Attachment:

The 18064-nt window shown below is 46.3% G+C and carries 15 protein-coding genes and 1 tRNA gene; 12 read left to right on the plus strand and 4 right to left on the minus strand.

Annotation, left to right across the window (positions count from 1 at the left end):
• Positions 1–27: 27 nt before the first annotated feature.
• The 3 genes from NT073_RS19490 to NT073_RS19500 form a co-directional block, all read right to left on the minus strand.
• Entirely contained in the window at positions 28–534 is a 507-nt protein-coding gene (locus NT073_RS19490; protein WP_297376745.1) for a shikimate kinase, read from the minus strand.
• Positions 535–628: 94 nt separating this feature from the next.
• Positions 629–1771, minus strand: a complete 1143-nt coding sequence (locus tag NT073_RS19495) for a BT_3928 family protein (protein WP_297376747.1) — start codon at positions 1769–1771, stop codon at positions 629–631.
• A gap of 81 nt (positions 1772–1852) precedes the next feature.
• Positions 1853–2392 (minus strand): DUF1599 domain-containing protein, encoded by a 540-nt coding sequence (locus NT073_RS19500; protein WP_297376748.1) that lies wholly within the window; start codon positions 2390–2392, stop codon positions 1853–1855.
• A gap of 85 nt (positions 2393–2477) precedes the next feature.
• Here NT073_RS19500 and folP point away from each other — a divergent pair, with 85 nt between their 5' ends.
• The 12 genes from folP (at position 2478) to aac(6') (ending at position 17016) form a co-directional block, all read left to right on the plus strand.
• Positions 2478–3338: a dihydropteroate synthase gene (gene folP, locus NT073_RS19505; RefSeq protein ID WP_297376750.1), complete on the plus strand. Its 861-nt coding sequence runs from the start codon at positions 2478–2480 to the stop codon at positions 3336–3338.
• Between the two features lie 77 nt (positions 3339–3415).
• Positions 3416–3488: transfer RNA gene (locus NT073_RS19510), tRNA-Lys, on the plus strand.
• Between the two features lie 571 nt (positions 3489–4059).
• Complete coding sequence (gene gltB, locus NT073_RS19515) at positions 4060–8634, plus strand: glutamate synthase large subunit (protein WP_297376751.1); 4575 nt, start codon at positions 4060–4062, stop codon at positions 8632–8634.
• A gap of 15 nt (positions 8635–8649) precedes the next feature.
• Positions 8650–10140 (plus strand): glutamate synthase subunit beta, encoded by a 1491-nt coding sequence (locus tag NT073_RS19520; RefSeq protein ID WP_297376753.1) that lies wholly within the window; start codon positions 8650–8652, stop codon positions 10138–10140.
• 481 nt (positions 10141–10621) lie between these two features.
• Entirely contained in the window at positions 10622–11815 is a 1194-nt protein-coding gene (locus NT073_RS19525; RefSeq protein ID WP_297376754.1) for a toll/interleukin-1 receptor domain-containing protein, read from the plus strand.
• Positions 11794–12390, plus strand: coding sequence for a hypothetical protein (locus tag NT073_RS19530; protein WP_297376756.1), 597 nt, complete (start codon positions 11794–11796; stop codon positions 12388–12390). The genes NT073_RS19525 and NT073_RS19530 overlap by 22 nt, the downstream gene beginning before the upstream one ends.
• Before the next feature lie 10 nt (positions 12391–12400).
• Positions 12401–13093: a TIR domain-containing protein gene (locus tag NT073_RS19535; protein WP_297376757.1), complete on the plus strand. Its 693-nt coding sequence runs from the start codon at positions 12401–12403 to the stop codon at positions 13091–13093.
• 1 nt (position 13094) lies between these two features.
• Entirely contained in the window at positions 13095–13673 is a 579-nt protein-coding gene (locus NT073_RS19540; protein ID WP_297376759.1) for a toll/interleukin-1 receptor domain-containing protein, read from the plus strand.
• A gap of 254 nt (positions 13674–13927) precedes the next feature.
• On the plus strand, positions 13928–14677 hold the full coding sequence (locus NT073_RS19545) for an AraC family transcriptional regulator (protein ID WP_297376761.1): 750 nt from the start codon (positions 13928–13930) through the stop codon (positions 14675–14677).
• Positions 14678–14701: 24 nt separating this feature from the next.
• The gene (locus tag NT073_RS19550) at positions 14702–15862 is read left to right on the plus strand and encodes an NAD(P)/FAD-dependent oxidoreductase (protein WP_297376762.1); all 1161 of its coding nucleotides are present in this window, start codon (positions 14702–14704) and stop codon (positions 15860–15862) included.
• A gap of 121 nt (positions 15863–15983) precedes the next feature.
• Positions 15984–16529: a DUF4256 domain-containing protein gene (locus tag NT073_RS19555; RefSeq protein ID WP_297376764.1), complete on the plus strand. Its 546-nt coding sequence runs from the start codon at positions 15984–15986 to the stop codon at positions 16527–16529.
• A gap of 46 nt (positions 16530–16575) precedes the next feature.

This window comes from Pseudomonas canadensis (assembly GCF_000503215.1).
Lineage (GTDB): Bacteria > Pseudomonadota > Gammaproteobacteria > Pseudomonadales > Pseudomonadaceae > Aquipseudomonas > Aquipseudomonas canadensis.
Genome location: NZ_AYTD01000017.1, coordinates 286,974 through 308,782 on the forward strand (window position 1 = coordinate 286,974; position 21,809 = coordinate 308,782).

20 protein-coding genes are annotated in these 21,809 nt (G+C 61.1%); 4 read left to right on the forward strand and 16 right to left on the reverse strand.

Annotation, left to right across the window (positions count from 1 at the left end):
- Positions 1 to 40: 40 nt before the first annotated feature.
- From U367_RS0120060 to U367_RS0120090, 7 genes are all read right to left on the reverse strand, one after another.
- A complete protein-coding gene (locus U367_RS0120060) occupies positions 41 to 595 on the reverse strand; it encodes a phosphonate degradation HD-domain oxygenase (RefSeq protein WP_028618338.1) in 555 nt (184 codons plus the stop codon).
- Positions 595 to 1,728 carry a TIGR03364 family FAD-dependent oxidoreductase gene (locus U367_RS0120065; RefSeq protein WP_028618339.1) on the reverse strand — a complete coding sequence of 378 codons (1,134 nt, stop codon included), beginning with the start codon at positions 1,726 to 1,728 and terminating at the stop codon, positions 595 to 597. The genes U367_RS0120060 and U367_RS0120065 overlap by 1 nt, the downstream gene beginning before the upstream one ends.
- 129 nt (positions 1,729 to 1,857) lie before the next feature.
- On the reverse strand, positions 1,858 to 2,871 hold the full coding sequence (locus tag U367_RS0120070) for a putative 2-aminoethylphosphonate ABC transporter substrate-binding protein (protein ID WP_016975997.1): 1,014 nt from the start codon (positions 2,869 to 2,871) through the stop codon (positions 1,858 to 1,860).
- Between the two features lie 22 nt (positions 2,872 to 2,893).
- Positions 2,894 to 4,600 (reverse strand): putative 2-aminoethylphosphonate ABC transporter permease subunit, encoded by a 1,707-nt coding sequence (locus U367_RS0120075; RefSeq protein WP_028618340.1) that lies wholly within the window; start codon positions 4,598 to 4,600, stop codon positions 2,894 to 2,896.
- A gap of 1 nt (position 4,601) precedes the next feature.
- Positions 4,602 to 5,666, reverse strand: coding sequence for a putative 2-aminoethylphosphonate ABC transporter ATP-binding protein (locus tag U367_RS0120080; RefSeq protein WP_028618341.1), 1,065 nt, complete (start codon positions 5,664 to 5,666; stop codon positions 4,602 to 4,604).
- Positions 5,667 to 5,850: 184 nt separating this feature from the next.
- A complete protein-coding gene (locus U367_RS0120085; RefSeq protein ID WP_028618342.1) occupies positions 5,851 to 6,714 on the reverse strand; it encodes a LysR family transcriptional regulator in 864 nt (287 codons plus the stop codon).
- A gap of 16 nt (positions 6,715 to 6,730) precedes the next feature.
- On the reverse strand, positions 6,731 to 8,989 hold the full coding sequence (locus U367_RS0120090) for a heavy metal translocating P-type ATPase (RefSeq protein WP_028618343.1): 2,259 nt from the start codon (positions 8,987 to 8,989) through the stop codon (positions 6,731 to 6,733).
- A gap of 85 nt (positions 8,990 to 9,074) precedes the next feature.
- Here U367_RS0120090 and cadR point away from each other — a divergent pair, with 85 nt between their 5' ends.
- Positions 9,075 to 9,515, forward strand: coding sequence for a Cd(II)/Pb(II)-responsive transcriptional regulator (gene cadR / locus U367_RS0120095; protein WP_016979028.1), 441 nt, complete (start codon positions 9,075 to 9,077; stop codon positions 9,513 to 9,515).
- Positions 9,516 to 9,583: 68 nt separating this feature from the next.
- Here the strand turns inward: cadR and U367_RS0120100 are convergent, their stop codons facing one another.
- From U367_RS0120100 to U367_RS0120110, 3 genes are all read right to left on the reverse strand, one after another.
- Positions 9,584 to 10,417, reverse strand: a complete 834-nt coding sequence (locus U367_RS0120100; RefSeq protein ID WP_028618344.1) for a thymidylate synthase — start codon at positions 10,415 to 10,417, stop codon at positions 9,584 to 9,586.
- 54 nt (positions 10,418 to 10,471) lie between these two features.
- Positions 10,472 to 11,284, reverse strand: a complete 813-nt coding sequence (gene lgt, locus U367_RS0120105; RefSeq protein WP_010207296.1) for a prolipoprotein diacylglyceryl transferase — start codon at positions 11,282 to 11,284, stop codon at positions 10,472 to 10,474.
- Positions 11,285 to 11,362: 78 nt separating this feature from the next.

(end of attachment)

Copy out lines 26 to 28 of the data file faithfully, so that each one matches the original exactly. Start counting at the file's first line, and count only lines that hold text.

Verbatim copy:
• Entirely contained in the window at positions 13095–13673 is a 579-nt protein-coding gene (locus NT073_RS19540; protein ID WP_297376759.1) for a toll/interleukin-1 receptor domain-containing protein, read from the plus strand.
• A gap of 254 nt (positions 13674–13927) precedes the next feature.
• On the plus strand, positions 13928–14677 hold the full coding sequence (locus NT073_RS19545) for an AraC family transcriptional regulator (protein ID WP_297376761.1): 750 nt from the start codon (positions 13928–13930) through the stop codon (positions 14675–14677).